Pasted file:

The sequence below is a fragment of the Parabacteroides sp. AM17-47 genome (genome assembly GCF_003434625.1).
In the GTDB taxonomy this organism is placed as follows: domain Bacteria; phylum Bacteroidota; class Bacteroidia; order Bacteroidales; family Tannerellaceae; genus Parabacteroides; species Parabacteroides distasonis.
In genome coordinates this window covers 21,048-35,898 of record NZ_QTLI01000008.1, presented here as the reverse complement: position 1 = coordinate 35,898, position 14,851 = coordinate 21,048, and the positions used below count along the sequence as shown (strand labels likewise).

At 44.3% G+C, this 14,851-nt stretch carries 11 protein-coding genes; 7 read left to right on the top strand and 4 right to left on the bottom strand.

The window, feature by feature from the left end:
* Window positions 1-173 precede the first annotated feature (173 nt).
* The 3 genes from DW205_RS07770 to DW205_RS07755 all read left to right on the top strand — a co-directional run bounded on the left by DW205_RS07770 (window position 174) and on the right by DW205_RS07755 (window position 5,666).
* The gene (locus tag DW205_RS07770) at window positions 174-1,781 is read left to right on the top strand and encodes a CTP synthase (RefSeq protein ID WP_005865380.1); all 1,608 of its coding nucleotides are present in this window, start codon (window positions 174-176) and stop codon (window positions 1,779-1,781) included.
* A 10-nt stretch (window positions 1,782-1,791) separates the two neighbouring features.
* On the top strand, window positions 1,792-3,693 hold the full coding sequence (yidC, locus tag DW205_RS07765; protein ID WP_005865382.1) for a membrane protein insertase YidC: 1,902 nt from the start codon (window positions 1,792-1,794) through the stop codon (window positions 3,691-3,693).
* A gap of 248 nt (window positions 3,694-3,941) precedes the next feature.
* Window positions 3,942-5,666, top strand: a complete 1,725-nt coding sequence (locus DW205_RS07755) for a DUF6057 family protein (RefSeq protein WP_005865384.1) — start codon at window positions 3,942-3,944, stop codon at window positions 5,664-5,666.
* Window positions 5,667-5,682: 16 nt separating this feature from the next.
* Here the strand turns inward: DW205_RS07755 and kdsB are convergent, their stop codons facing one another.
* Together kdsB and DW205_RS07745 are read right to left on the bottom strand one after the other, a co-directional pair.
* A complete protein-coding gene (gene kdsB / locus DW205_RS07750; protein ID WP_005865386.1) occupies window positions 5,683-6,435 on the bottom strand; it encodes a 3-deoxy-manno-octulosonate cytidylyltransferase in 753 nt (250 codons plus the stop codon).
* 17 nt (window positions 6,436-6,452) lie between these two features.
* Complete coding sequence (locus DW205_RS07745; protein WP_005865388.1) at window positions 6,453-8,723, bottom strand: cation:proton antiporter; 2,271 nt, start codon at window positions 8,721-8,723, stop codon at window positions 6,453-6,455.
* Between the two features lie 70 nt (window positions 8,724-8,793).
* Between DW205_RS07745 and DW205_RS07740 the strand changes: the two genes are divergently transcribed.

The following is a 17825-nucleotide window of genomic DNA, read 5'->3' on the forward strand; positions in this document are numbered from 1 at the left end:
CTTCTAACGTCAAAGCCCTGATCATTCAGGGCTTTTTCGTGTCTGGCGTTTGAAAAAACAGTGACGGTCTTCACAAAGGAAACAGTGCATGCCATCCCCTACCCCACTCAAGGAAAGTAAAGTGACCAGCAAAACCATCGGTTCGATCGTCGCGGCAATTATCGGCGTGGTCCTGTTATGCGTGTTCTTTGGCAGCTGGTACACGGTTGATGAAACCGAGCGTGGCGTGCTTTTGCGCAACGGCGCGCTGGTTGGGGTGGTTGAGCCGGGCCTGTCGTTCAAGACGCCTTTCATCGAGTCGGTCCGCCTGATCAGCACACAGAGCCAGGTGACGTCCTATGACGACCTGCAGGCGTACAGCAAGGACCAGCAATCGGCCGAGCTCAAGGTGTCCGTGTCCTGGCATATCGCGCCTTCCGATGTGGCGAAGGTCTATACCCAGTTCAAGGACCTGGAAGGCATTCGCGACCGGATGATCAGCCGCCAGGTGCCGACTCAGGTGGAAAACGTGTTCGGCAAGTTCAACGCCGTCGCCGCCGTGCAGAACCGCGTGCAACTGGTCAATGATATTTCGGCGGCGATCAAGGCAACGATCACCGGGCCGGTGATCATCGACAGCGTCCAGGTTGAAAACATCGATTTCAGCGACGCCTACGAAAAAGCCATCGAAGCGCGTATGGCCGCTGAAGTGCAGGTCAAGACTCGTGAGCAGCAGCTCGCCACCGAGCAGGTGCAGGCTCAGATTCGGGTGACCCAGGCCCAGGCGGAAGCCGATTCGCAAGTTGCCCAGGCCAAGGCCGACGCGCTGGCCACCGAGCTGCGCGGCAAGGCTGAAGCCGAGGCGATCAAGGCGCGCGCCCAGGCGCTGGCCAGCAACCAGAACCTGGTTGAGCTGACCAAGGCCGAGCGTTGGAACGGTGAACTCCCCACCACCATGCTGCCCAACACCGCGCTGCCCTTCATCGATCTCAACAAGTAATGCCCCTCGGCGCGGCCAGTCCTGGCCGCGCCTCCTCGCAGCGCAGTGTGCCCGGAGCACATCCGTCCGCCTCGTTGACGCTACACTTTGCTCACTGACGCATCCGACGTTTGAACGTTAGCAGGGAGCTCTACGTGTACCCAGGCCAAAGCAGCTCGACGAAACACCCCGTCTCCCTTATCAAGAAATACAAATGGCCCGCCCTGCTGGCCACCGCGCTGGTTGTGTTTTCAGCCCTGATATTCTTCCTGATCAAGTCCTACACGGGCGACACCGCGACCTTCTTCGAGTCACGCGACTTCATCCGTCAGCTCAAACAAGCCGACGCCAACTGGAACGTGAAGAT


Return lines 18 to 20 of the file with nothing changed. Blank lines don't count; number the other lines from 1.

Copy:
* Complete coding sequence (locus DW205_RS07745; protein WP_005865388.1) at window positions 6,453-8,723, bottom strand: cation:proton antiporter; 2,271 nt, start codon at window positions 8,721-8,723, stop codon at window positions 6,453-6,455.
* Between the two features lie 70 nt (window positions 8,724-8,793).
* Between DW205_RS07745 and DW205_RS07740 the strand changes: the two genes are divergently transcribed.